Yeow, Choy Wan (1984)
Studies of galvanostatic pulse plating of copper from solution containing complexing ions.
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The first part of this research work was the investigation of Galvanostatic pulse plating of copper and copper(I) halides from acid copper(ir) halide solutions. The general stoichiometric equation for the reaction which occurs during the relaxation time was found to be Cu2+ + Cu° + 2x - → 2 CuX E(1--10, p24).
Further study showed that the rate determining step of reaction E(1-10) involves CuCl+ in a first order reaction d(CuCl/dt = kCuCl + [CuCl+] E(3-38, p174).
It is discovered here that the galvanostatic pulse plating technique has a great potential in the production of Cu°/CuCl electrodes. These electrodes can be used in sea-water batteries. Control of the pulse plating conditions can produce electrodes of almost any desired composition of CuCl in the deposit of any required thickness and discharged capacity. The presence of a small amount of copper in the layer gives the electrodes conductivity which is an advantage for such electrodes.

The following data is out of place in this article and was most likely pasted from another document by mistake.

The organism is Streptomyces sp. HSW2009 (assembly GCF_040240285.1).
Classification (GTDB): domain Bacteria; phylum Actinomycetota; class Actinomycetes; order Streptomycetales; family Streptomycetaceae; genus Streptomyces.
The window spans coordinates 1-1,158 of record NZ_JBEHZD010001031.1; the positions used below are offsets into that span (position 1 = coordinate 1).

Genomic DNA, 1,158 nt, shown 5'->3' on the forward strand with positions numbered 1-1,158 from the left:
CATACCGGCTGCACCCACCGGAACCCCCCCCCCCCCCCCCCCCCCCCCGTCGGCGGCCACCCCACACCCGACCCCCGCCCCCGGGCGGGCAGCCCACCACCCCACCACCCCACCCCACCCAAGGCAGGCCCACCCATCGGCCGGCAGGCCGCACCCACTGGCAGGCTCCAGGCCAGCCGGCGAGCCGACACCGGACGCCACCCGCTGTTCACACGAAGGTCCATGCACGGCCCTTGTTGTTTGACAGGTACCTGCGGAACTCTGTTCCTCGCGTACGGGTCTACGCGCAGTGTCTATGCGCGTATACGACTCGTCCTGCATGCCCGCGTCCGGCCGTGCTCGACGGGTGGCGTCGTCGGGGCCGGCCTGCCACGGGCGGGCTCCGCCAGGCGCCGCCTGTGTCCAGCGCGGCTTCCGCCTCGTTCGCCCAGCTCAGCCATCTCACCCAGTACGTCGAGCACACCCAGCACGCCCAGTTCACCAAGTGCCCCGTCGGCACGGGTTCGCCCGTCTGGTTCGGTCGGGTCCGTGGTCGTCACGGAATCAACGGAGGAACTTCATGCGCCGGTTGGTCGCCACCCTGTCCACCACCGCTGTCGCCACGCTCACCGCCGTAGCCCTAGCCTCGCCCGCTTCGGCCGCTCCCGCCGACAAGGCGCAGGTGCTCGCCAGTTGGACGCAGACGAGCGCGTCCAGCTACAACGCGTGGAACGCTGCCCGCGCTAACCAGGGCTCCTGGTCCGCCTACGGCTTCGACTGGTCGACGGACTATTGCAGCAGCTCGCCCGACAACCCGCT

The second part of the research involved studies of the electrodeposition of copper in electrolytes with and without 'addition agents'. It was found that the bright deposits obtained using solutions containing brighteners (dimethyl thiourea or thioglycolic acid) could consist of either small or large grains, instead of only small grains which had been frequently observed by others.
It was also found that those addition agents which gave bright deposits were easily oxidised in sulphuric acid. In the same sweep range (-72mV to -350mV vs SCE) the addition agents which did not give bright deposits did not oxidise significantly.
A postulation of the involvement of the brighteners is suggested. As the disulphide of dimethyl thiourea or thioglycolic acid could have been reduced during the deposition of copper, there are probably two electro-reduction processes taking place in solutions containing brighteners.
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Institution: University of London, Bedford College (United Kingdom).